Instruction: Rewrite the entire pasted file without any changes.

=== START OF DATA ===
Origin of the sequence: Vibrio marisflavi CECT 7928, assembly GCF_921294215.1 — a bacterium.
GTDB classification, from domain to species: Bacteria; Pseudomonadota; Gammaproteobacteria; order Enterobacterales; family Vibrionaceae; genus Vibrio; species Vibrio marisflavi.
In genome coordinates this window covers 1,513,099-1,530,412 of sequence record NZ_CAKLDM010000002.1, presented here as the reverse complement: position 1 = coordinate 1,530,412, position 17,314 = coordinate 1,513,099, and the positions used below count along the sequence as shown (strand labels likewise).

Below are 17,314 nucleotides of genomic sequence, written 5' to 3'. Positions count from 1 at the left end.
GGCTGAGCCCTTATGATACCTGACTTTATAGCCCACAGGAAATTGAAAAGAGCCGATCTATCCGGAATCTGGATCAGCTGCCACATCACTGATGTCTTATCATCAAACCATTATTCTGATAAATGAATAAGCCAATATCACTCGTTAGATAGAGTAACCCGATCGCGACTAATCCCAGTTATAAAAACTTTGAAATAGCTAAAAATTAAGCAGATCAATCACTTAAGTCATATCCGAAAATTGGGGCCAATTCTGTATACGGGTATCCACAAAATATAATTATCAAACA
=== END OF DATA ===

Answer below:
Origin of the sequence: Vibrio marisflavi CECT 7928, assembly GCF_921294215.1 — a bacterium.
GTDB classification, from domain to species: Bacteria; Pseudomonadota; Gammaproteobacteria; order Enterobacterales; family Vibrionaceae; genus Vibrio; species Vibrio marisflavi.
In genome coordinates this window covers 1,513,099-1,530,412 of sequence record NZ_CAKLDM010000002.1, presented here as the reverse complement: position 1 = coordinate 1,530,412, position 17,314 = coordinate 1,513,099, and the positions used below count along the sequence as shown (strand labels likewise).

Below are 17,314 nucleotides of genomic sequence, written 5' to 3'. Positions count from 1 at the left end.
GGCTGAGCCCTTATGATACCTGACTTTATAGCCCACAGGAAATTGAAAAGAGCCGATCTATCCGGAATCTGGATCAGCTGCCACATCACTGATGTCTTATCATCAAACCATTATTCTGATAAATGAATAAGCCAATATCACTCGTTAGATAGAGTAACCCGATCGCGACTAATCCCAGTTATAAAAACTTTGAAATAGCTAAAAATTAAGCAGATCAATCACTTAAGTCATATCCGAAAATTGGGGCCAATTCTGTATACGGGTATCCACAAAATATAATTATCAAACA